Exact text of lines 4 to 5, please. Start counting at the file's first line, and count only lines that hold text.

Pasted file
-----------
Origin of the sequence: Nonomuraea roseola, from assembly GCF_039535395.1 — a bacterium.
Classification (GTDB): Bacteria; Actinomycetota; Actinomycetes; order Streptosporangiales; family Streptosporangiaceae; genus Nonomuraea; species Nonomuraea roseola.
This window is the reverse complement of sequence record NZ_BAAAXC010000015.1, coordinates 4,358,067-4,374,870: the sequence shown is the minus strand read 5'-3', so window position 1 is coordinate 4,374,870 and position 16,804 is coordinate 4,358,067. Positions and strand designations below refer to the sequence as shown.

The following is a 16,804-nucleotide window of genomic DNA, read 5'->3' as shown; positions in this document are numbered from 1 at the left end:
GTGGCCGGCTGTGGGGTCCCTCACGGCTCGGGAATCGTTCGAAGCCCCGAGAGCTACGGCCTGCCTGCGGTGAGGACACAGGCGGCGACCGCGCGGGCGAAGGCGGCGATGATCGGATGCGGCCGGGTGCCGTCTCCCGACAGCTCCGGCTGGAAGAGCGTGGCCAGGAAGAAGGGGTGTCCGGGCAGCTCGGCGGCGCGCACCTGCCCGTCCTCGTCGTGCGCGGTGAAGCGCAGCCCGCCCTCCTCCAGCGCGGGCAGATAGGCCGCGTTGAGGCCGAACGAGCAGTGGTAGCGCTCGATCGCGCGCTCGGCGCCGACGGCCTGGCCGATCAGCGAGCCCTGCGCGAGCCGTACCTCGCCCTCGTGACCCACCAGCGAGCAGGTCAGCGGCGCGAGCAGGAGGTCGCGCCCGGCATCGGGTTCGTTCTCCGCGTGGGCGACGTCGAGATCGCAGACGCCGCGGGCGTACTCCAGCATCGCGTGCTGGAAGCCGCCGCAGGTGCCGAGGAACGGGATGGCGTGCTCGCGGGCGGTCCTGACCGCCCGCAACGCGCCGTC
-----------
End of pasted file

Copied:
The following is a 16,804-nucleotide window of genomic DNA, read 5'->3' as shown; positions in this document are numbered from 1 at the left end:
GTGGCCGGCTGTGGGGTCCCTCACGGCTCGGGAATCGTTCGAAGCCCCGAGAGCTACGGCCTGCCTGCGGTGAGGACACAGGCGGCGACCGCGCGGGCGAAGGCGGCGATGATCGGATGCGGCCGGGTGCCGTCTCCCGACAGCTCCGGCTGGAAGAGCGTGGCCAGGAAGAAGGGGTGTCCGGGCAGCTCGGCGGCGCGCACCTGCCCGTCCTCGTCGTGCGCGGTGAAGCGCAGCCCGCCCTCCTCCAGCGCGGGCAGATAGGCCGCGTTGAGGCCGAACGAGCAGTGGTAGCGCTCGATCGCGCGCTCGGCGCCGACGGCCTGGCCGATCAGCGAGCCCTGCGCGAGCCGTACCTCGCCCTCGTGACCCACCAGCGAGCAGGTCAGCGGCGCGAGCAGGAGGTCGCGCCCGGCATCGGGTTCGTTCTCCGCGTGGGCGACGTCGAGATCGCAGACGCCGCGGGCGTACTCCAGCATCGCGTGCTGGAAGCCGCCGCAGGTGCCGAGGAACGGGATGGCGTGCTCGCGGGCGGTCCTGACCGCCCGCAACGCGCCGTC